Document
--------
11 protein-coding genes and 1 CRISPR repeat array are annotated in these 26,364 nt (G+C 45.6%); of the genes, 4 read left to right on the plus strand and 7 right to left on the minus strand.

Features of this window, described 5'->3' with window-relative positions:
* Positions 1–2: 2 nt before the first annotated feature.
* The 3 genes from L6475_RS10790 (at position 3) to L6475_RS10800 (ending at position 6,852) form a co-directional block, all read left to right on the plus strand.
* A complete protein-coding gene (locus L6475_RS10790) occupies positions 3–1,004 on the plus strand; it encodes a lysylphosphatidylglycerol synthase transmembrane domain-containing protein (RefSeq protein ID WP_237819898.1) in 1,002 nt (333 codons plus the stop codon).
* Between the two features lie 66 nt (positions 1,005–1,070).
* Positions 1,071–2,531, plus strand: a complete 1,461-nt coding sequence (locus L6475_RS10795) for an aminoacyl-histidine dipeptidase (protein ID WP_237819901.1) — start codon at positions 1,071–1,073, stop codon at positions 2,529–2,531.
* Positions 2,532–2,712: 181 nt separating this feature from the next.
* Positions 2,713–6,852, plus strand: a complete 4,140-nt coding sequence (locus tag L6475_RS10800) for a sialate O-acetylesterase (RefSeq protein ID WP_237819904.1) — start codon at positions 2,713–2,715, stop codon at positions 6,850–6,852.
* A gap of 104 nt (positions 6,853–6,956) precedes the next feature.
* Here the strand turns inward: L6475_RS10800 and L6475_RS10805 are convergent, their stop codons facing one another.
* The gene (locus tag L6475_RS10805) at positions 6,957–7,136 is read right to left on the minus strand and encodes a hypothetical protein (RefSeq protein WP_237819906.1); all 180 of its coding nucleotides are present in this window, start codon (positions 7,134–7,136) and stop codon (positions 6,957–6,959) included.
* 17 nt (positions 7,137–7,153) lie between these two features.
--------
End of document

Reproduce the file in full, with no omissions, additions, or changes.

11 protein-coding genes and 1 CRISPR repeat array are annotated in these 26,364 nt (G+C 45.6%); of the genes, 4 read left to right on the plus strand and 7 right to left on the minus strand.

Features of this window, described 5'->3' with window-relative positions:
* Positions 1–2: 2 nt before the first annotated feature.
* The 3 genes from L6475_RS10790 (at position 3) to L6475_RS10800 (ending at position 6,852) form a co-directional block, all read left to right on the plus strand.
* A complete protein-coding gene (locus L6475_RS10790) occupies positions 3–1,004 on the plus strand; it encodes a lysylphosphatidylglycerol synthase transmembrane domain-containing protein (RefSeq protein ID WP_237819898.1) in 1,002 nt (333 codons plus the stop codon).
* Between the two features lie 66 nt (positions 1,005–1,070).
* Positions 1,071–2,531, plus strand: a complete 1,461-nt coding sequence (locus L6475_RS10795) for an aminoacyl-histidine dipeptidase (protein ID WP_237819901.1) — start codon at positions 1,071–1,073, stop codon at positions 2,529–2,531.
* Positions 2,532–2,712: 181 nt separating this feature from the next.
* Positions 2,713–6,852, plus strand: a complete 4,140-nt coding sequence (locus tag L6475_RS10800) for a sialate O-acetylesterase (RefSeq protein ID WP_237819904.1) — start codon at positions 2,713–2,715, stop codon at positions 6,850–6,852.
* A gap of 104 nt (positions 6,853–6,956) precedes the next feature.
* Here the strand turns inward: L6475_RS10800 and L6475_RS10805 are convergent, their stop codons facing one another.
* The gene (locus tag L6475_RS10805) at positions 6,957–7,136 is read right to left on the minus strand and encodes a hypothetical protein (RefSeq protein WP_237819906.1); all 180 of its coding nucleotides are present in this window, start codon (positions 7,134–7,136) and stop codon (positions 6,957–6,959) included.
* 17 nt (positions 7,137–7,153) lie between these two features.